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Member Research and Reports

Member Research and Reports

Brown: Post Stroke Rehabilitative Care Associated with Lower Rates of Hospital Readmission

Researchers at the Brown University School of Public Health have found that receiving hospital based rehabilitative care after a stroke is associated with lower readmission to hospitals within a thirty day time period. The study was lead by Dr. Amit Kumar, assistant professor at Northern Arizona University, Flagstaff, Arizona, who completed his postdoctoral research at the Brown University School of Public Health, was accepted for publication in the Archives of Physical Medicine and Rehabilitation. 

The authors used various forms of Medicare data to do their analysis. As such those included in the study were over 66, had been diagnosed with ischemic stroke and had been admitted to and discharged from a hospital between January 1 and November 30, 2010. Fourteen percent of stroke patients were rehospitalized within 30 days and they were more likely to be older, Black and enrolled in both Medicare and Medicaid programs. After looking at the types of care patients received post stroke and rates of readmission, they found that receiving physical therapy at the hospital after a stroke, reduced the chances of being readmitted within 30 days.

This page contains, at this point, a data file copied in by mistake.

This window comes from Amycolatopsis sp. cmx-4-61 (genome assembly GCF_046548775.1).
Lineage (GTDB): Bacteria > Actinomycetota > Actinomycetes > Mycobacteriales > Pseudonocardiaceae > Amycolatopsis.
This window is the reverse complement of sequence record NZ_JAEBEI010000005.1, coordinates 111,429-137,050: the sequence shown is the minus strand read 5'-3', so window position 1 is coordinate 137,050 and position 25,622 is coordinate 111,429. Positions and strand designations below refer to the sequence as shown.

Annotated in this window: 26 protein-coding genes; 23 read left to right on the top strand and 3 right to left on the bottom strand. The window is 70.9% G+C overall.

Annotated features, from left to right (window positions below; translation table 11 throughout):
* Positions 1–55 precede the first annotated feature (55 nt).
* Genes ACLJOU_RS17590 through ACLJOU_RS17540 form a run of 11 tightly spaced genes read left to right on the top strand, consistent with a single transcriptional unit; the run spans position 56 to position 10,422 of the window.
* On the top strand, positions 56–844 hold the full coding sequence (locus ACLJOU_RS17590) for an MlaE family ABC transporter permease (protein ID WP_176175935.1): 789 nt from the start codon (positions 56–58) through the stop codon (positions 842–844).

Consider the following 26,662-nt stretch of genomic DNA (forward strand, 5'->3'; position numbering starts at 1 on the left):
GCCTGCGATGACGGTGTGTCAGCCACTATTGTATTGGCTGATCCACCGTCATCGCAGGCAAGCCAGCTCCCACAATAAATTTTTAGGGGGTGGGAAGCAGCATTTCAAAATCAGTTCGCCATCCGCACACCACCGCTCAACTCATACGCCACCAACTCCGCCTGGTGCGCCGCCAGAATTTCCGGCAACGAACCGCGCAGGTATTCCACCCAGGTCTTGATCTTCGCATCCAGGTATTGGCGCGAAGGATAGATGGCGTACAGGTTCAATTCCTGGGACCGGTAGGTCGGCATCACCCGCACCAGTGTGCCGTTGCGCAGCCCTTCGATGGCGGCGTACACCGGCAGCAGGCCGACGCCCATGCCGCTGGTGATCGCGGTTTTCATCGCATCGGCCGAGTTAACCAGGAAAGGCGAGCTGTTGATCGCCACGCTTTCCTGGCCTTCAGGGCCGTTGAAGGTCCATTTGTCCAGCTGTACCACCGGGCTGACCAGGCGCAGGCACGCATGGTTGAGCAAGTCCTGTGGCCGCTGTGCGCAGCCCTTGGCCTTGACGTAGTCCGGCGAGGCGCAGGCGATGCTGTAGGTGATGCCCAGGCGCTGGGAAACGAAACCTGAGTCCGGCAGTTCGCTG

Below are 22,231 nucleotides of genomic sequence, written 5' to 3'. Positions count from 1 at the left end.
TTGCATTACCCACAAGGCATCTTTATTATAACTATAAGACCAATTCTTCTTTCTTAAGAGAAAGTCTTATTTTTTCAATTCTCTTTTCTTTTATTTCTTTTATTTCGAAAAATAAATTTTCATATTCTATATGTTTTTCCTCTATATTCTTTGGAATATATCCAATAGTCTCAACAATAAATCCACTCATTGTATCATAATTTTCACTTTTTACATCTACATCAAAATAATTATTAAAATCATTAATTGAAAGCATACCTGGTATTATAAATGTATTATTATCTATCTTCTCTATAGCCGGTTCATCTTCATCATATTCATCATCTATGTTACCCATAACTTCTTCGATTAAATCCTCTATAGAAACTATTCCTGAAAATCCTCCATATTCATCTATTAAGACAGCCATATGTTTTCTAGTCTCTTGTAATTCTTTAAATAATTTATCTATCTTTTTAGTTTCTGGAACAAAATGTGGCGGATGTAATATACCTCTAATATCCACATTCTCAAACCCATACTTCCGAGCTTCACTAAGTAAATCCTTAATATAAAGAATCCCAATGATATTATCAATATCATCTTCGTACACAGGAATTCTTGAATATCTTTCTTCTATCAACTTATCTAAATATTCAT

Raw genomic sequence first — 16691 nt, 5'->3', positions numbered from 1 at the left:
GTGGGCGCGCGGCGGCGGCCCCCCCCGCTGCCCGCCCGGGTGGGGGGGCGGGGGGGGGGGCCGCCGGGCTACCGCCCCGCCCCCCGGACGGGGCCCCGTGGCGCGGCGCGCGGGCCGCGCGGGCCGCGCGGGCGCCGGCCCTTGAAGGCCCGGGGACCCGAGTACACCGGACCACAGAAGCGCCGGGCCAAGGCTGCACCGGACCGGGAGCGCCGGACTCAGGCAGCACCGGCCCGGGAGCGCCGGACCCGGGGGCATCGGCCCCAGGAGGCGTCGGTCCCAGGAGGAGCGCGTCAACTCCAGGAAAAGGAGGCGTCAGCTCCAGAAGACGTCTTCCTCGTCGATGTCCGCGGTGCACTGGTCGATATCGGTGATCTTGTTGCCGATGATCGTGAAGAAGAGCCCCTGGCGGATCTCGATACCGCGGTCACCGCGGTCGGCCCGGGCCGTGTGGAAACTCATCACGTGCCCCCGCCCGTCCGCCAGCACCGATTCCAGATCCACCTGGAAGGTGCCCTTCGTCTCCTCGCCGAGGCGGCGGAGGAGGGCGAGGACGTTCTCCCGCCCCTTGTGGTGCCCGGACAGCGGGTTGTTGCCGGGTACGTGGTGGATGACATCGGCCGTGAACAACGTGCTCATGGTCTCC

Prior studies have found similar results, however, this is the first study to measure treatment in the form of time (i.e: how many minutes of physical therapy the patient received), whereas previous studies relied on measures of charges and payments. The authors point out that the United States health care system is moving from volume-based to value-based care, and as this happens, there will be a need for more clinical trials that aim to improve the management of care of patients after stroke. This study, the authors suggest, provides more evidence for the benefits of hospital-based rehabilitation services, in particular for reducing the risk of readmission for patients with ischemic stroke.

This research was supported by the NIH and Foundation for Physical Therapy’s Center on Excellence in Health Services and Health Policy Research and Training Grant.